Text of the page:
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Designing materials from macroscopic desired properties

  1. Oct 22, 2014 #1
    Does anyone know of a class or a text book or anywhere to start doing research on how to start off with a set of desired properties of a material and begin designing that material from a molecular level.

    A for instance would be say you want a material that is capable to separating oxygen from nitrogen. The relative atomic size of each molecule could be looked but then how do you figure out how to design a material that has tiny cavities that allow one to pass and not the other. Or if you wanted a material that responded to certian electromagnetic frequencies, etc.
     
  2. jcsd
  3. Oct 27, 2014 #2
    Thanks for the post! Sorry you aren't generating responses at the moment. Do you have any further information, come to any new conclusions or is it possible to reword the post?
     
  4. Oct 28, 2014 #3
    So Please don't laugh or ban me but from the research I have done it is clear that the master chiefs armor is not metal. IT would be far to heavy and the thickness requirements to stop a 50 cal round unphased would be daunting. At work in my engineering group we concluded that such armor would not be metal. I am scouring the MIT open course ware courses regarding advanced polymers, synthetics etc. Where would someone even start if they wanted to design such a material?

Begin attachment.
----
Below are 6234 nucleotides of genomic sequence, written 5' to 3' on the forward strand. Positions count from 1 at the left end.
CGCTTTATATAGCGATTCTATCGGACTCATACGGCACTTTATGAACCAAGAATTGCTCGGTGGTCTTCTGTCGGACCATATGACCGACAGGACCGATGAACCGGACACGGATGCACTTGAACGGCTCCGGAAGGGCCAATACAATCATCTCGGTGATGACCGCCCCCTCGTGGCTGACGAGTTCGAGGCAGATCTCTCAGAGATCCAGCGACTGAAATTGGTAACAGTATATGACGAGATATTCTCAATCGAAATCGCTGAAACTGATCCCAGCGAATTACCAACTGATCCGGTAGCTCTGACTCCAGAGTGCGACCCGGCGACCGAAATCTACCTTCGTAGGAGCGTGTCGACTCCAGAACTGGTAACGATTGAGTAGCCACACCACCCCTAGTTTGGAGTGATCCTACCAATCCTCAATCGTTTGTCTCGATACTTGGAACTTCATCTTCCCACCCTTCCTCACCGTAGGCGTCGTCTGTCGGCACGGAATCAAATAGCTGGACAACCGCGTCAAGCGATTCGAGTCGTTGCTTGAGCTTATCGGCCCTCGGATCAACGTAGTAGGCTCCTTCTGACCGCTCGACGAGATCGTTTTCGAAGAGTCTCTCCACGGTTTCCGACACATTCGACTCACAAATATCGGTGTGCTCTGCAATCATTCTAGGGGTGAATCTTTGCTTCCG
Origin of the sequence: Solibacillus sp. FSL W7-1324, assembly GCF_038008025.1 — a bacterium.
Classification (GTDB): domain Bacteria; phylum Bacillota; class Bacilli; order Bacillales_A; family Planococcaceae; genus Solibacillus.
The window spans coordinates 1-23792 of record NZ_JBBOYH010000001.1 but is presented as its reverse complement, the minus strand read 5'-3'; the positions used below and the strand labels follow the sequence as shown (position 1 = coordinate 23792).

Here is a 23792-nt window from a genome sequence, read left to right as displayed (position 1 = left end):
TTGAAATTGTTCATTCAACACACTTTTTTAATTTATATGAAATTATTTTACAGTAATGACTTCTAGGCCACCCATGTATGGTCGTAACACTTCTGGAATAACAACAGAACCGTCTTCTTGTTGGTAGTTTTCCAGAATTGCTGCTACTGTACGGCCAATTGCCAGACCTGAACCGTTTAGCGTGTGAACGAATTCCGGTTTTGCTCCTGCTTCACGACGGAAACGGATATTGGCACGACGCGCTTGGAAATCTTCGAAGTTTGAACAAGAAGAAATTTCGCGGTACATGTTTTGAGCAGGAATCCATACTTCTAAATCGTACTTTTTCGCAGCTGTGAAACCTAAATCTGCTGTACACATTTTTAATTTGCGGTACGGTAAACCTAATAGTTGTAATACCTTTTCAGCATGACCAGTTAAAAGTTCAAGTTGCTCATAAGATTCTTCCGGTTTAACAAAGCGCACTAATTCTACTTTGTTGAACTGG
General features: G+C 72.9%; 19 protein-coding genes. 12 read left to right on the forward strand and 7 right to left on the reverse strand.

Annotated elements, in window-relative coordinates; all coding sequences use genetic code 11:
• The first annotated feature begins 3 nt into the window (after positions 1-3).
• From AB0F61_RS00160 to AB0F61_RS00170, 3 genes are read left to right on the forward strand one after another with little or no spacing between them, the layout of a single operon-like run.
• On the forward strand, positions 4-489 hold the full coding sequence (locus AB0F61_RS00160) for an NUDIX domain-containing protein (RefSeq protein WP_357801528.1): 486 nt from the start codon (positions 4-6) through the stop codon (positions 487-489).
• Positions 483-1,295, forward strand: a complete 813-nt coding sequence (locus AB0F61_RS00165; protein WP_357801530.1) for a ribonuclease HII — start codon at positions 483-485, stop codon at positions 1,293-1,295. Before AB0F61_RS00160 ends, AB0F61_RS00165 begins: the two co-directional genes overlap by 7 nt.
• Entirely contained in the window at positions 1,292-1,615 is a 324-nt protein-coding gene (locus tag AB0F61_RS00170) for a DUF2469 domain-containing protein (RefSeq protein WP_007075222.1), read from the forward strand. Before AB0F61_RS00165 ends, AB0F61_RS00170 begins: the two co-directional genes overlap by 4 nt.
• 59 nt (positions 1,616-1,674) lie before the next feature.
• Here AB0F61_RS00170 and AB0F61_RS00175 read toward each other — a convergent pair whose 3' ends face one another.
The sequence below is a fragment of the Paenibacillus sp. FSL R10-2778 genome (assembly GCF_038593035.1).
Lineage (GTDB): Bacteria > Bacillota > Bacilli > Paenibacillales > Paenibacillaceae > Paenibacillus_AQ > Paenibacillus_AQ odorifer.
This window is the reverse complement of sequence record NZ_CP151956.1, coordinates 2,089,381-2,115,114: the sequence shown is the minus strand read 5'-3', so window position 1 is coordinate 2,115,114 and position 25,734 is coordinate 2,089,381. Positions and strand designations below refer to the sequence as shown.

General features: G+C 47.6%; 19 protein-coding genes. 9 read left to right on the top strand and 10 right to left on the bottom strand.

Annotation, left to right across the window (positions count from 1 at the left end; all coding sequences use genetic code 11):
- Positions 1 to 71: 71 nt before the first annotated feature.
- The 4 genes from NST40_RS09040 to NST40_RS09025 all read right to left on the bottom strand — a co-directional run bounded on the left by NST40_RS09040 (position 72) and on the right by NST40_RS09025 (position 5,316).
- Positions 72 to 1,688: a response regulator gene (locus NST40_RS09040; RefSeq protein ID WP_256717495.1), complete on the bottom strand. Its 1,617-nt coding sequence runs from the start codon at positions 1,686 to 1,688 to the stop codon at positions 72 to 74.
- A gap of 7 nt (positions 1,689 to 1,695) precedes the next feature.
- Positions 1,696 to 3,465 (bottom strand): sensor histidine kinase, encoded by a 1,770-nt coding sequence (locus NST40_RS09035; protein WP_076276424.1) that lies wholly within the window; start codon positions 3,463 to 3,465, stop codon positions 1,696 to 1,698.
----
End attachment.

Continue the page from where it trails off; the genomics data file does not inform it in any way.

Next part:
The matrial would have to have micro elasticity to be able to take repeated rounds with no damage, where the material "squished" just enough and then returned to its original form, but did not squich so much that it deformed. I have heard that if spider web could be synthesized such a material might be possible. They have been able to get the primary structure but not the secondary structure, of course that was over a decade ago when I read that.

    I am a chemical engineer and only a few classes short of also being an electrical engineer, I have 2 semesters of organic chemistry but no inorganic chemistry and I unfortunately did not take the advanced polymers class when I was in my undergrad (I instead took micro electronics).

    I think it would be pretty slick to be able to walk around a fire fight as if people were shooting paint balls at you.
     
  5. Oct 28, 2014 #4

    Danger

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    I missed this thread previously. Separating oxygen from nitrogen is what keeps me alive, so I feel qualified to give a partial answer even though I'm not educated. The way that my oxygen generators (both 24/7 home unit and portable backpack) work is that they use zeolite (aluminasilicate) granules in a pressurized compartment to do the deed. I could explain further, but it will be easier to just hit Wikipedia with "oxygen concentrator".

    edit: You made your second post while I was composing this one. What the hell are you talking about? This sounds totally fictional, like a movie or game or something. What is a "Master Chief", and why would anyone care what happens to it? I'm perplexed.